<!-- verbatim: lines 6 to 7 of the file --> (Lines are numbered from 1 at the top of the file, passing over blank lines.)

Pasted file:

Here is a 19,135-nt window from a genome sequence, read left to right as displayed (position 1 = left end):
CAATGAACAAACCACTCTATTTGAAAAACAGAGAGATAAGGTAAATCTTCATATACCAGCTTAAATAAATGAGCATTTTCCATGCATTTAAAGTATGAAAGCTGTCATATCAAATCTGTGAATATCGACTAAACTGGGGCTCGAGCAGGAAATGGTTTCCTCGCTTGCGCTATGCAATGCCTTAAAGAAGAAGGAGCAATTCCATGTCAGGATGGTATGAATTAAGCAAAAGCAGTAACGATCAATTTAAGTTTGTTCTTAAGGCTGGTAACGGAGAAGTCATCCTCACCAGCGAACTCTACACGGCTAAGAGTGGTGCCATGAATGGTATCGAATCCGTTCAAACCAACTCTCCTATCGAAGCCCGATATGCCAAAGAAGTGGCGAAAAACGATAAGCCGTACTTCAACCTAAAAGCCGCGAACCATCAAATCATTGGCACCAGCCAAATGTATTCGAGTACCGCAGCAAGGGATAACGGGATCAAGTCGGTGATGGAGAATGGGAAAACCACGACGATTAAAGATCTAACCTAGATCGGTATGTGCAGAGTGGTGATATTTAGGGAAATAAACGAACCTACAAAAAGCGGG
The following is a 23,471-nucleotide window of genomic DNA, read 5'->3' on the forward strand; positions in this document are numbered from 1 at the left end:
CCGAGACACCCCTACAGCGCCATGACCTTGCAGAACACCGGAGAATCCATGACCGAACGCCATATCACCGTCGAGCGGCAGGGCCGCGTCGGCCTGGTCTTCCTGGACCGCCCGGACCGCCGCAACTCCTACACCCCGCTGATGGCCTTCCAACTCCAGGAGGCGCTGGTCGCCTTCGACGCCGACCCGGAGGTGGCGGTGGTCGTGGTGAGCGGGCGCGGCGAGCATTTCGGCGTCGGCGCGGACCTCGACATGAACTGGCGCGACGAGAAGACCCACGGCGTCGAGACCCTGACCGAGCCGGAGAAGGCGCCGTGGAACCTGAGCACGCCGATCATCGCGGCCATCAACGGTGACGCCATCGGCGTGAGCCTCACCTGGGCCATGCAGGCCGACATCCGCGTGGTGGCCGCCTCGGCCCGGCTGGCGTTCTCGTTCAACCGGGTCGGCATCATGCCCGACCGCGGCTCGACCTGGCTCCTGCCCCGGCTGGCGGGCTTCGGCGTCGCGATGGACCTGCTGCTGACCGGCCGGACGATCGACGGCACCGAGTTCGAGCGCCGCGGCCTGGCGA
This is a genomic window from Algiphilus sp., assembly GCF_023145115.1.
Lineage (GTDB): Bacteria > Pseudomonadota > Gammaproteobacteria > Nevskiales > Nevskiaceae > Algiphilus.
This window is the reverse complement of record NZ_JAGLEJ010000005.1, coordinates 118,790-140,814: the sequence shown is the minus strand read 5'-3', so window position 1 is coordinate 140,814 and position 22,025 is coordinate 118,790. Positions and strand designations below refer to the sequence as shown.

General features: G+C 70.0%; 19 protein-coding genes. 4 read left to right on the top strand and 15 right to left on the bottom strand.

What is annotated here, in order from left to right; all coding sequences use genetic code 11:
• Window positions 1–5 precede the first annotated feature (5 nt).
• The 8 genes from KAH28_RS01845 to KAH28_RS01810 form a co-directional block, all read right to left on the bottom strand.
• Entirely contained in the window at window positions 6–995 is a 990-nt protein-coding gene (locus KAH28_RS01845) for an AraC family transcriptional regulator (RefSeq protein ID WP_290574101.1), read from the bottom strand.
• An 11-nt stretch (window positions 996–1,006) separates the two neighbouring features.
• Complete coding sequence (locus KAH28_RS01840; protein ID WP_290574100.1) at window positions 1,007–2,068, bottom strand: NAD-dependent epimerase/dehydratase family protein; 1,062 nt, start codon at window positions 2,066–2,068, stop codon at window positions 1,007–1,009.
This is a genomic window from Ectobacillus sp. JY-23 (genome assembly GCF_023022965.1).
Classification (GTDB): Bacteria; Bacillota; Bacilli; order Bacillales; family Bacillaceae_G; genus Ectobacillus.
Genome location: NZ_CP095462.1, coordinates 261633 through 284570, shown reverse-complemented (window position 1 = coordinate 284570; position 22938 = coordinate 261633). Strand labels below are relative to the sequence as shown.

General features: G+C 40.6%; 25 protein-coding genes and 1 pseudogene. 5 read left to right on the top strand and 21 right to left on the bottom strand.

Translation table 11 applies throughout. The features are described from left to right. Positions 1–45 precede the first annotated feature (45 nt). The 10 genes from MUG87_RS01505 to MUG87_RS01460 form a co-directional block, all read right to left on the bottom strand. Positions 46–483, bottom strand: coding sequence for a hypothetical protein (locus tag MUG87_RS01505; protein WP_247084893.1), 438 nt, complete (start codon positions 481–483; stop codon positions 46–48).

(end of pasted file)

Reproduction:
Lineage (GTDB): Bacteria > Pseudomonadota > Gammaproteobacteria > Nevskiales > Nevskiaceae > Algiphilus.
This window is the reverse complement of record NZ_JAGLEJ010000005.1, coordinates 118,790-140,814: the sequence shown is the minus strand read 5'-3', so window position 1 is coordinate 140,814 and position 22,025 is coordinate 118,790. Positions and strand designations below refer to the sequence as shown.